Translating Discoveries in Neurological Diseases of Infancy and Childhood

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Investigator: Heather J. Fullerton, MD
Sponsor: NIH National Institute of Neurological Disorders and Stroke

Location(s): United States

Description

The UCSF Neurological Sciences Academic Development Award will help train the next generation of academic child neurologists, providing them the research skills they need to identify better ways of caring for children with disorders of the nervous system. It also seeks to add diversity to the field of child neurology so that its leaders are more representative of the children they hope to serve.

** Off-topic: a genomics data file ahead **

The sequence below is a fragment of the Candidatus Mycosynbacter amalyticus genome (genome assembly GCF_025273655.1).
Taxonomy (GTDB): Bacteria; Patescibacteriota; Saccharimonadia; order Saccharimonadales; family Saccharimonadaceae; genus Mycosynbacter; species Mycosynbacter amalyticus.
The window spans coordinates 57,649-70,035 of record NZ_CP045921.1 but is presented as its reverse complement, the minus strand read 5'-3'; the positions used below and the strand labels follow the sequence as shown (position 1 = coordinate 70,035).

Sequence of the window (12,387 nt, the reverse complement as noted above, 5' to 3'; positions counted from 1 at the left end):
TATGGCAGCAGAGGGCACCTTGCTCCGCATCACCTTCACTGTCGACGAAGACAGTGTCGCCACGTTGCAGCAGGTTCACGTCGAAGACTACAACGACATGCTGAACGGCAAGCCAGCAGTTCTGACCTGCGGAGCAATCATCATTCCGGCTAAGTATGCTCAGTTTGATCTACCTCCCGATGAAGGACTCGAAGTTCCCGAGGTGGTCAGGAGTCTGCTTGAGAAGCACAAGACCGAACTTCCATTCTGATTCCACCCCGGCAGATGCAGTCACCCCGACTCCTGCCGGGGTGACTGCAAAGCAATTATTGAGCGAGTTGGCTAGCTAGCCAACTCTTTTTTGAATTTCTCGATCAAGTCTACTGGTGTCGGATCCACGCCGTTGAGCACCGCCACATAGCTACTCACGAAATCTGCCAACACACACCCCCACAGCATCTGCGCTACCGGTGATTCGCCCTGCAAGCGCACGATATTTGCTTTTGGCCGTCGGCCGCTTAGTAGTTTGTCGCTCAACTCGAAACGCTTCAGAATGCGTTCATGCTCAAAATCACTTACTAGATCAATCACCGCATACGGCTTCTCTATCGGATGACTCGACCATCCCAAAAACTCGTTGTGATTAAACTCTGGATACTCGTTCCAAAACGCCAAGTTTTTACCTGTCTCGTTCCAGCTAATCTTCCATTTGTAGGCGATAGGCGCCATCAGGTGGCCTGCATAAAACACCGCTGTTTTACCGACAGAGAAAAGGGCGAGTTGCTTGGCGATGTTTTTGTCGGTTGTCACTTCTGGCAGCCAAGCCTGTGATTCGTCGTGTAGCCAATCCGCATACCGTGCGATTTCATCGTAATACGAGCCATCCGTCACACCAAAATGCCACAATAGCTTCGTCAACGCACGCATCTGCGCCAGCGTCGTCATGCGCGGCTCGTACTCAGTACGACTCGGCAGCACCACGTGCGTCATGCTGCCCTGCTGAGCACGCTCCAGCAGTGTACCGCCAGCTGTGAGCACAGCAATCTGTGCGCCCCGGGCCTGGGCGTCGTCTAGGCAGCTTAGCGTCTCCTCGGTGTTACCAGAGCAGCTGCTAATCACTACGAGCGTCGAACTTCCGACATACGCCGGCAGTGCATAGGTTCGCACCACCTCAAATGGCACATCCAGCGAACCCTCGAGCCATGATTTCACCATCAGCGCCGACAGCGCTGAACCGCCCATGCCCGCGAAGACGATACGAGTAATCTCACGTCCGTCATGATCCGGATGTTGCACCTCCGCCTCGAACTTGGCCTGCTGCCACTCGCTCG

The goal of this competing renewal application is to continue to train, with the highest rigor, candidates who will succeed in academic child neurology. At UCSF, we have created a program that combines clinical focus with rigorous postgraduate scientific training. Over the past two decades, the NSADA has provided the foundation for our division of child neurology to grow academically and has allowed us to merge clinical training with scientific discovery. Recent changes at UCSF will further enhance our program. The creation of the UCSF Pediatric Brain Center in 2011 has broken down traditional silos to foster collaboration between clinicians and scientists across disciplines. The 237,000 square foot Sandler Neurosciences Center opened on the UCSF Mission Bay Campus in 2012, bringing investigators in neurology, neurosurgery, and psychiatry together under a single roof. The new UCSF Benioff Children's Hospital will open on the same campus in February, 2015, steps away from the Sandler building, and is already sparking new collaborations on childhood diseases among Sandler investigators. The overall theme of our application is, "Translating discoveries in neurological diseases of infancy and childhood." We will offer rigorous training in research methodology to young investigators with focused clinical expertise who are poised to identify the most pressing research questions in their respective fields within child neurology. Our specific aims are to continue to offer a structured program for training academic child neurologists for a career in translational research; to foster career development, pairing clinical and research interests; to expose candidates to the intellectual environment of UCSF; and to promote diversity in academic child neurology. The planned duration of the program is 5 years; we project training 3 scholars who will be junior faculty having recently completed their clinical subspecialty training. Our first candidate, Kevin Shapiro, MD, PhD, is a child neurologist and cognitive psychologist who is currently completing a vascular neurology fellowship. He will study language development and cortical plasticity after early brain injury using a combination of cognitive testing and multimodal neuroimaging in children with focal ischemic brain lesions. He will benefit from two internationally-recognized mentors: Dr. Maria Luisa Gorno-Tempini, expert in language disorders, and Dr. Heather Fullerton, expert in childhood stroke. He will use Sandler facilities, including the Neuroscience Imaging Center, a state-of-the-art research imaging center on the ground floor of the Sandler Neurosciences Center; his mentors both have their laboratories in the same building. Additional potential candidates will submit protocols for review by the internal and external advisors; we will perform outreach to enhance the diversity of our candidates. With well-established, nationally recognized and supported training programs at UCSF to support the didactic phase of this program, coupled with a team of accomplished mentors committed to the career development of child neurologists, we will succeed in bringing forth the next generation of leaders in academic child neurology.